Some people can have thoughts and ideas that keep coming into their mind, which can either feel silly or even scary. These are obsessions.
Sometimes these thoughts and ideas can leave a young person feeling compelled to do something in response, which can help to relieve the distress or anxiety these thoughts and ideas caused in the first place. These compulsive acts can interfere with the person’s everyday life and leave them troubled.
Young people may develop Post Traumatic Stress disorder (PTSD) after having experienced a traumatic event. Examples include car accidents, violence and witnessing natural disasters. The young person can have been involved directly in the traumatic event, or could have witnessed or heard about the event. The event is one that involves intense distress, and fear.
After the event, the young person may experience some of the following:
Persistent avoidance of things associated with the trauma and numbing of general responsiveness as indicated by at least three of:
Persistent symptoms of increased arousal (not present before the trauma) as indicated by at least two of the following:
Children with separation anxiety disorder worry about being away from home or about their parents. Children often worry about their parents when they are apart from them. When they are together, children may cling to parents, refuse to go to school, or be afraid to sleep alone. Repeated nightmares about separation and physical symptoms such as abdominal pain and headaches are also common in children with separation anxiety disorder.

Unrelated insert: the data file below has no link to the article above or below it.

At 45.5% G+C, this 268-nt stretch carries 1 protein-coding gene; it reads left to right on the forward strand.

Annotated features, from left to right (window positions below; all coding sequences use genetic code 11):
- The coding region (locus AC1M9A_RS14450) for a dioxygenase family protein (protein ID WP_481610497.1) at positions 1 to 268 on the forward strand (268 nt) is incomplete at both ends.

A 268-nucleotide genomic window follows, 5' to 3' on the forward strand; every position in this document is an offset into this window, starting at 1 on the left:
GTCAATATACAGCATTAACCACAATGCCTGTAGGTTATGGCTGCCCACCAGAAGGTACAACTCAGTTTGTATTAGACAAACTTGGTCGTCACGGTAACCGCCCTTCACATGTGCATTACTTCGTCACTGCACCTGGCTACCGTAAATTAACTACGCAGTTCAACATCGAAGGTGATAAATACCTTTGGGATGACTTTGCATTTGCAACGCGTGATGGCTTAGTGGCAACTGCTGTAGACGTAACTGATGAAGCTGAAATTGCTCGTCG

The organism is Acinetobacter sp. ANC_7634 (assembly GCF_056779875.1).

Young people with panic disorder may describe feeling suddenly and overwhelmingly afraid. Some think they are going to go crazy or die. Symptoms of a panic attack:
These attacks come on suddenly and are usually full-blown in 10 to 15 minutes. There are accompanying physical symptoms such as:
Panic Disorder is rare in young children but is more likely to happen to teenagers.
Anxiety disorders are complicated and it is important that your child has access to the care that they need, as early as possible. A Child and Adolescent Psychiatrist will be able to assess and diagnose your child to determine whether they meet the criteria for an anxiety disorder and if there are any ‘comorbidities’ (conditions that exist alongside the anxiety). From here, you can get a clearer idea of the treatment course that will help your child’s specific challenges. In some cases, medication can be highly effective, for others accessing some sort of talking therapy can be the best treatment course.
Just as every child is unique and different, so are the symptoms they may demonstrate. If you have concerns about your child it is worth discussing them with a health professional – if nothing else it will put your mind at rest and help you get on with the job of parenting.
If you would like to talk to someone today about your child, please call 0203 761 7026.